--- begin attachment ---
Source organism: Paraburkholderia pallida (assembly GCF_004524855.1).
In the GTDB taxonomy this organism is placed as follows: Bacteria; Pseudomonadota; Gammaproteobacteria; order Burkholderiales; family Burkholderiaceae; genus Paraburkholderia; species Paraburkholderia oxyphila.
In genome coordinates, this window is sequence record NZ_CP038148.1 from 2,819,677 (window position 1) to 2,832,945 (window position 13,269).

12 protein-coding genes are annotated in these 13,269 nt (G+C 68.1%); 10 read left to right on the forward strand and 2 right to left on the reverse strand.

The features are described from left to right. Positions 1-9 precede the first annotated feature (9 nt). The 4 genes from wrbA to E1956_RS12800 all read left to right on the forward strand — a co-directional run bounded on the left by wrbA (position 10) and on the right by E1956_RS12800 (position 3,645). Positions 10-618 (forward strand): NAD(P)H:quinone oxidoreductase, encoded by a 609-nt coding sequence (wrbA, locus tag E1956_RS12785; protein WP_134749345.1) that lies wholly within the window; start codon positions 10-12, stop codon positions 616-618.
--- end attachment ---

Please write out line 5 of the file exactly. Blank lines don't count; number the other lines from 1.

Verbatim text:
The features are described from left to right. Positions 1-9 precede the first annotated feature (9 nt). The 4 genes from wrbA to E1956_RS12800 all read left to right on the forward strand — a co-directional run bounded on the left by wrbA (position 10) and on the right by E1956_RS12800 (position 3,645). Positions 10-618 (forward strand): NAD(P)H:quinone oxidoreductase, encoded by a 609-nt coding sequence (wrbA, locus tag E1956_RS12785; protein WP_134749345.1) that lies wholly within the window; start codon positions 10-12, stop codon positions 616-618.